A MUM has welcomed public backing for a controversial fertility treatment to eradicate the condition that claimed the lives of her seven children.
Sharon Bernardi, of Springwell, Sunderland, today stressed the importance of “three parent IVF” research, currently being carried out by Newcastle University scientists.
Sharon, 47, and husband Neil, 43, lost six children to mitochondrial disease within a few hours of them being born. Their son Edward died aged 21, two years ago.
The team of researchers this week received public approval to continue their work into preventing the transmission of maternally-inherited mitochondrial disorders.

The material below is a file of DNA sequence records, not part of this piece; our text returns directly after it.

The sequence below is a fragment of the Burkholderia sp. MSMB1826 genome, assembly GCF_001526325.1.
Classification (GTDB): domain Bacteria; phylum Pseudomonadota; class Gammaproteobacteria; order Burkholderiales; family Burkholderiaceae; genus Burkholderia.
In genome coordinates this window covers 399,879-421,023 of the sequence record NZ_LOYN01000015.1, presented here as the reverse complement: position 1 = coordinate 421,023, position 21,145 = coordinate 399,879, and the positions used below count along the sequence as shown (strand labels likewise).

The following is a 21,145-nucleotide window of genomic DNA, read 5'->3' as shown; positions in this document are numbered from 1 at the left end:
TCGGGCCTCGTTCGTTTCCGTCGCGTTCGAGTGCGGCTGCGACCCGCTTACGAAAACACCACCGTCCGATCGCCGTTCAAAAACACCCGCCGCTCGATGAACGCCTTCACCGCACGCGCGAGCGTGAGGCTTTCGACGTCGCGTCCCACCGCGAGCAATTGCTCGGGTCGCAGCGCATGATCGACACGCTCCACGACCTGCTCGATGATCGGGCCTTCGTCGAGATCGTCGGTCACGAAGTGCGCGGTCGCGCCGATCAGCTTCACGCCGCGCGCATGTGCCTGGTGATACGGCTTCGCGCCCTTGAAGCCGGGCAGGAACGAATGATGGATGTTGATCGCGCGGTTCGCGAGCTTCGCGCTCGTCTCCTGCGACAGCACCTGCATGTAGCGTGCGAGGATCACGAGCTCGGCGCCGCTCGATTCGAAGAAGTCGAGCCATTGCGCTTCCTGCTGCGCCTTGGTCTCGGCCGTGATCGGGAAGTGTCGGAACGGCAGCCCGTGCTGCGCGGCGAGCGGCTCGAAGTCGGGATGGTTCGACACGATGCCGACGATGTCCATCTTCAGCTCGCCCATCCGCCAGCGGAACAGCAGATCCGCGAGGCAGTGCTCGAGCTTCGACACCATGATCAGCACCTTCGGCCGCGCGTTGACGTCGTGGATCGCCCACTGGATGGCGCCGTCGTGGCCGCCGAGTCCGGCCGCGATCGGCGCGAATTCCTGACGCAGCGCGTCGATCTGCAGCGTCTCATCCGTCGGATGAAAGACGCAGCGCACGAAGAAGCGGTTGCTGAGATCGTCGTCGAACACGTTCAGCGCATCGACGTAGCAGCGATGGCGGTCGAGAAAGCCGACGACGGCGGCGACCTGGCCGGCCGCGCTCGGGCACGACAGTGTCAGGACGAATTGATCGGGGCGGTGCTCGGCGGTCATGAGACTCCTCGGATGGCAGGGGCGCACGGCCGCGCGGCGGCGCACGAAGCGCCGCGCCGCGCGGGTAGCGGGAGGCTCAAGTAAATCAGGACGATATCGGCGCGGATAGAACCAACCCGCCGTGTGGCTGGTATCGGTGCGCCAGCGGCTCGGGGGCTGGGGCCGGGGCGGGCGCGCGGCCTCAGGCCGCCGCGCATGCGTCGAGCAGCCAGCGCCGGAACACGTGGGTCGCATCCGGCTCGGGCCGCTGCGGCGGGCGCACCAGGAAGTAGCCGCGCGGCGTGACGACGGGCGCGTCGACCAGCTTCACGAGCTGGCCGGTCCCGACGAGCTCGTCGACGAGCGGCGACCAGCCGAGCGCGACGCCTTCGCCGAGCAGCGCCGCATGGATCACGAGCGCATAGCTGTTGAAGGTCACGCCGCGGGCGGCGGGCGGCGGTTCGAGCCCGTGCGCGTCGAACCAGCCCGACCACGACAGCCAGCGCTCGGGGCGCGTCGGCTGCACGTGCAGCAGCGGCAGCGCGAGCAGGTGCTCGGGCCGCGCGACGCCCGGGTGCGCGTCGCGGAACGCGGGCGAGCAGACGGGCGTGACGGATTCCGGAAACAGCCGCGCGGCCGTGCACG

After a six-month consultation, the Human Fertility and Embryology Authority (HFEA) announced broad support for the mitochondria replacement being made available to at risk families.
The technique involves replacing the defective mitochondria in a human egg with healthy mitochondria. Opponents of the method claim it throws up serious ethical questions.
However, this week’s public support for the research is seen as a key hurdle in the race to change the law, allowing mitochondrial replacement to be put into practice. Sharon, who has mobility problems caused by inherited mitochondrial disease, said: “It’s important people see the bigger picture and don’t just dismiss this as creating ‘designer babies’.
“I’m pleased the public seem to be in favour of this, however, I think it could be some time before the actual law is changed. I only hope people realise how important it is.”
Professor Doug Turnbull, leading the research team, added: “We welcome the supportive views of most of the public.”